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Domain Name Offer: Helpful Service, or Marketing Scam?

Posted in Domain Names, Marketing, Trademark

Last week I blogged about a common deceptive technique used by some publishers around the world that send apparently official invoices to trademark applicants in the hopes that people will reflexively pay outrageous sums for a listing of their brand in a catalog few will read.

I wanted to follow up on that post and summarize another common scam that befalls trademark owners and applicants.  I get an inquiry from a client at least 2-3 times per month:

“Is This Domain Name Email Legitimate?”

The ruse works likes this: Trademark owner applies for a trademark in the U.S. or with another office in another country.  Information about the mark and the owner is publicly available to scammers through simple searches.  The scammer sends an email to the trademark owner purporting to warn the mark owner of the ill behavior of a potential domain name squatter.  Below is an actual email received recently by a client.  I have changed the names in the email to avoid any embarrassment of the recipient, but I otherwise have left the text, including the grammatical errors of the original, intact.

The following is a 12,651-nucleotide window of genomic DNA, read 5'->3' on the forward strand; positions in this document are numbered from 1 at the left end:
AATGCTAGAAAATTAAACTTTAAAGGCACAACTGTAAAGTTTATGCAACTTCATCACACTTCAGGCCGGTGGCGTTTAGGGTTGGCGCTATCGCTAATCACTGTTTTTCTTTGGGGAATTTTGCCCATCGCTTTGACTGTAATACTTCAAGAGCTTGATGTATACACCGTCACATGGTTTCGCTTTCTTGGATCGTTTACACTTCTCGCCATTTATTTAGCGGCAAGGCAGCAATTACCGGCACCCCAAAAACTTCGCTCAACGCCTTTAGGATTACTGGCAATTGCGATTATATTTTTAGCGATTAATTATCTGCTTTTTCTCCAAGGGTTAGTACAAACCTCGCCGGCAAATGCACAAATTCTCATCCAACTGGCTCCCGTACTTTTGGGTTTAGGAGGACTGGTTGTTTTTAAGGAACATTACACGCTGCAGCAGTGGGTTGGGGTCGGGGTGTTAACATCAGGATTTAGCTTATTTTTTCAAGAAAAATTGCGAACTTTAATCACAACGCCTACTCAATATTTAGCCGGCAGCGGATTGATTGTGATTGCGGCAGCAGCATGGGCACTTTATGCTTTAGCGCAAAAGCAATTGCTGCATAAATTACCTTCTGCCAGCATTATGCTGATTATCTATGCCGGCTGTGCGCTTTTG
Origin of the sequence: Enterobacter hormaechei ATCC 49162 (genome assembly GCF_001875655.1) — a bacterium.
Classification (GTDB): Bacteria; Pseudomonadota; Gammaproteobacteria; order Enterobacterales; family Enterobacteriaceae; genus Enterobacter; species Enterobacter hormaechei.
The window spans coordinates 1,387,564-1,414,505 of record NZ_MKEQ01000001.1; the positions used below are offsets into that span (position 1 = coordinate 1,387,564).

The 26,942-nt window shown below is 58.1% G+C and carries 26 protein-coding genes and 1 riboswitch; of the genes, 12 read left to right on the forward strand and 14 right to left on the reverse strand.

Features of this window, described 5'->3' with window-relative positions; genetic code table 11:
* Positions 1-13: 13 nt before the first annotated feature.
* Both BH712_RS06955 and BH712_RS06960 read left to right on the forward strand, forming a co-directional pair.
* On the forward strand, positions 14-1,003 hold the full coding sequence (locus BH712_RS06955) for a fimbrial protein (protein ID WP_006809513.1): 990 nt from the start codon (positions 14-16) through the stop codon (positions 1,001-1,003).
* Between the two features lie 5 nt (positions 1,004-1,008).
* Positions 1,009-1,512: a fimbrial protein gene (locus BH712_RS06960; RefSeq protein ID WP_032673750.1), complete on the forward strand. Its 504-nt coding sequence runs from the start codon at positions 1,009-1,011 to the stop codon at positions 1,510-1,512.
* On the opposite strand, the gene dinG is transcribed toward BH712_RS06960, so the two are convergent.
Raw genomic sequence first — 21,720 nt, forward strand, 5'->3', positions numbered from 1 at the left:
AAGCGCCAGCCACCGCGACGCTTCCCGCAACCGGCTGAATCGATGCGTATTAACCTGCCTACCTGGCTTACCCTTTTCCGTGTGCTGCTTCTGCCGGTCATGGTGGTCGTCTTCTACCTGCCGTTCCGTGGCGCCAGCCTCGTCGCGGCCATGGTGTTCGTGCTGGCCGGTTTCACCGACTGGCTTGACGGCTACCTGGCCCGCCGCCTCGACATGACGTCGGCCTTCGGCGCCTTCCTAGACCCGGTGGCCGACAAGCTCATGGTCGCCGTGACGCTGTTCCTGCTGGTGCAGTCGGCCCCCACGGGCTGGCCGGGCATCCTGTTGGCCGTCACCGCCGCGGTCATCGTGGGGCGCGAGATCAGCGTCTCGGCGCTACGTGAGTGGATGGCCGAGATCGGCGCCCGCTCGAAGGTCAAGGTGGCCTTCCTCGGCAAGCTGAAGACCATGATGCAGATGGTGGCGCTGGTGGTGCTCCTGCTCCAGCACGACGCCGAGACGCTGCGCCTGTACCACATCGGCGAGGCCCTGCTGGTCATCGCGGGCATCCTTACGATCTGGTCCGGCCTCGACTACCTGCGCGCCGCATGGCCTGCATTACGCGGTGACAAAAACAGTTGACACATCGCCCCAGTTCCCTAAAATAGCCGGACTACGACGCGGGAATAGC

Dear CEO/Principal,

We are the department of [Domain Name] Service in China. Here I have something to confirm with you. We formally received an application on May 13, 2013 that a company claimed “ACME PLANETARY DOMAINS” were applying to register “YOUR MARK” as their Net Brand and some “YOUR MARK” Asian countries top-level domain names through our firm.